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Cremer says it is “The common term for a meeting of the eklectoi, assembled to discuss the affairs of a free state.” According to Trench, “Ekklesia, as all know, was the lawful assembly in a free Greek city of all those possessed of the right of citizenship for the transaction of public affairs. That they were summoned is expressed in the latter part of the word; that they were summoned out of the whole population, a select portion of it, neither the populace, nor yet strangers, nor those who had forfeited their civil rights,-this is expressed in the first. Both the calling and the calling out are moments to be remembered when the word is assumed into a higher Christian sense; for in them the chief part of its adaptation to its more august use lies.” The word does not denote,

. except in rare figurative usage, a miscellaneous, unofficial assembly.

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11. USAGE OF THE SEPTUAGINT. In the Greek version of the Old Testament ekklesia is the usual rendering of kahal, which, according to Vitringa, denotes “The entire multitude of any people united by the bonds of a society, and constituting a certain republic or state."

Gesenius defines, as its ordinary meaning, “An assembly, a convocation of the people of Israel.” Thus, Moses said, “An Ammonite or Moabite shall not enter into the ekklesia of the Lord;" and David declares, “My praise shall be of thee in the great ekklesia, my vows will I pay in the presence of all them that fear him," where the word designates “the congregation of the Lord,” composed only of Israelites qualified to act as the Lord's people, and to participate in the worship of his sanctuary. It excluded the uncircumcised, the unclean, and “the mixed multitude.” The same restriction is evident in the use of ekklesia in the New Testament

when it refers to ancient Israel as "the congregation of the Lord(Acts vii. 38; Heb. ii. 12).

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III. THE CHRISTIAN USAGE. Ekklesia is used in the New Testament one hundred and fifteen times. Of these instances, two relate to the Hebrew "congregation of the Lord,” three to the Greek assembly, and one hundred and ten to the Christian church.

1. Its ordinary use in the New Testament is to designate a specific, local assembly of Christians, organized for the maintenance of the worship, the doctrines, the ordinances, and the discipline of the gospel, and united, under special covenant, with Christ and with one another; as, "the church at Jerusalem," "the churches of Galatia.” The word occurs in this local sense in ninety-two instances.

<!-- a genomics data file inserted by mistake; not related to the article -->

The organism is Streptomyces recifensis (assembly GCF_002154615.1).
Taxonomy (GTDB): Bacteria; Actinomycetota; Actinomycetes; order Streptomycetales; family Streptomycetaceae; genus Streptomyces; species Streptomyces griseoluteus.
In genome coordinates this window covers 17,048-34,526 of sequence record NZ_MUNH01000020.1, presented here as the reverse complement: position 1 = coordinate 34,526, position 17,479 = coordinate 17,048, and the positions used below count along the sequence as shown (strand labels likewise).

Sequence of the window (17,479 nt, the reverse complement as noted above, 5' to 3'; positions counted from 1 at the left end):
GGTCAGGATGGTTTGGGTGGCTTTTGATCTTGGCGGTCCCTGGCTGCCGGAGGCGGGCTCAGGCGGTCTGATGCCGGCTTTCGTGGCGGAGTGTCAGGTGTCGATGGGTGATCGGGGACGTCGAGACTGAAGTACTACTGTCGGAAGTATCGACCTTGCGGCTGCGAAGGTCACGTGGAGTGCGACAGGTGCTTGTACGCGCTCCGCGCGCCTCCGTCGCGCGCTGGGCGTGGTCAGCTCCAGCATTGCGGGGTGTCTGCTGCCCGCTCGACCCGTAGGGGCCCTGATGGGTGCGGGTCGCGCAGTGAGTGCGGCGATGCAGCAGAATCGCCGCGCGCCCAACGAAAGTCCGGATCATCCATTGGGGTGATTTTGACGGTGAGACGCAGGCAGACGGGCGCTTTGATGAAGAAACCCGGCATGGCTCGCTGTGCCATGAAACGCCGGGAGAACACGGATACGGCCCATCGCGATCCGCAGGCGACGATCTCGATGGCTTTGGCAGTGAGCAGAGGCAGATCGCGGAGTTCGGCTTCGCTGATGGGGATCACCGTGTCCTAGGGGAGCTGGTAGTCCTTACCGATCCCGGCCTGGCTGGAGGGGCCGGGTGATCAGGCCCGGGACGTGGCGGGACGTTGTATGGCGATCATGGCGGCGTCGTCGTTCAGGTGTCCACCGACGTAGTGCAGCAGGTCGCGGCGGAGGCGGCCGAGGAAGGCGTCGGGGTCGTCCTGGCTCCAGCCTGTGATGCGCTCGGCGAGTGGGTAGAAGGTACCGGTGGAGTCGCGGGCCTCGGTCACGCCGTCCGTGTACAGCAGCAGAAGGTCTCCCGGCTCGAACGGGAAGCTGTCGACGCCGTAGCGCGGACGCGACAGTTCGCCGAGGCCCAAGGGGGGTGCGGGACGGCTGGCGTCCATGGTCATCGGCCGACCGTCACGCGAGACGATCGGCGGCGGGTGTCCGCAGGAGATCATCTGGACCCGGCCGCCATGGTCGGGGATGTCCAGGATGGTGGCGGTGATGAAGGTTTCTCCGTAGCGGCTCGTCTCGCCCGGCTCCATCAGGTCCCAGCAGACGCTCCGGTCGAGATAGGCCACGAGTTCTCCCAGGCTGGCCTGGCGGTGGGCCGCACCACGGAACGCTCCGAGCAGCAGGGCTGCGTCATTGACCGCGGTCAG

2. It denotes the entire body of the elect in heaven and on earth—all who are embraced in the covenant of grace and who shall be gathered into the everlasting kingdom of Christ. Here the word is used figuratively, the name of a part designating the whole; and all redeemed souls are conceived as forming one grand assembly. Thus, Paul said, “Husbands, love your wives, even as Christ loved the church and gave himself for it, that he might sanctify and cleanse it with the washing of water by the word, that he might present it to himself a glorious church, not having spot or wrinkle or any such thing, but that it should be holy and without blemish” (Eph. v. 25–27). Here the church is conceived as the bride of Christ, the Lamb's wife, but not as the local church, for in this case innumerable brides will be presented to Christ at last-an image wholly incongruous. Plainly, the whole body of Christ's redeemed is meant, conceived as when at last, fully perfected, they shall be gathered in one glorious assembly and presented to him-an image eminently natural and beautiful. Thus, also, where Christ is declared to be “Head over all things to the church, which is his body, the fulness of him that filleth all in all,” the language can hardly be applied to any one local church; but when spoken of the whole multitude of the redeemed, conceived as one body, it conveys a natural and adequate sense. Probably it is to be interpreted in this way also in Eph. iii. 10, 21; Col. i. 18, 24; Heb. xii. 23, and kindred passages. In Acts ix. 31, ekklesia, according to the best manuscripts, is to be read in the singular: “Then had the church rest throughout all Judea and Galilee and Samaria," where it would seem to designate the whole body of Christians in these regions, considered as forming a part of this universal church of Christ, "the whole family in heaven and earth."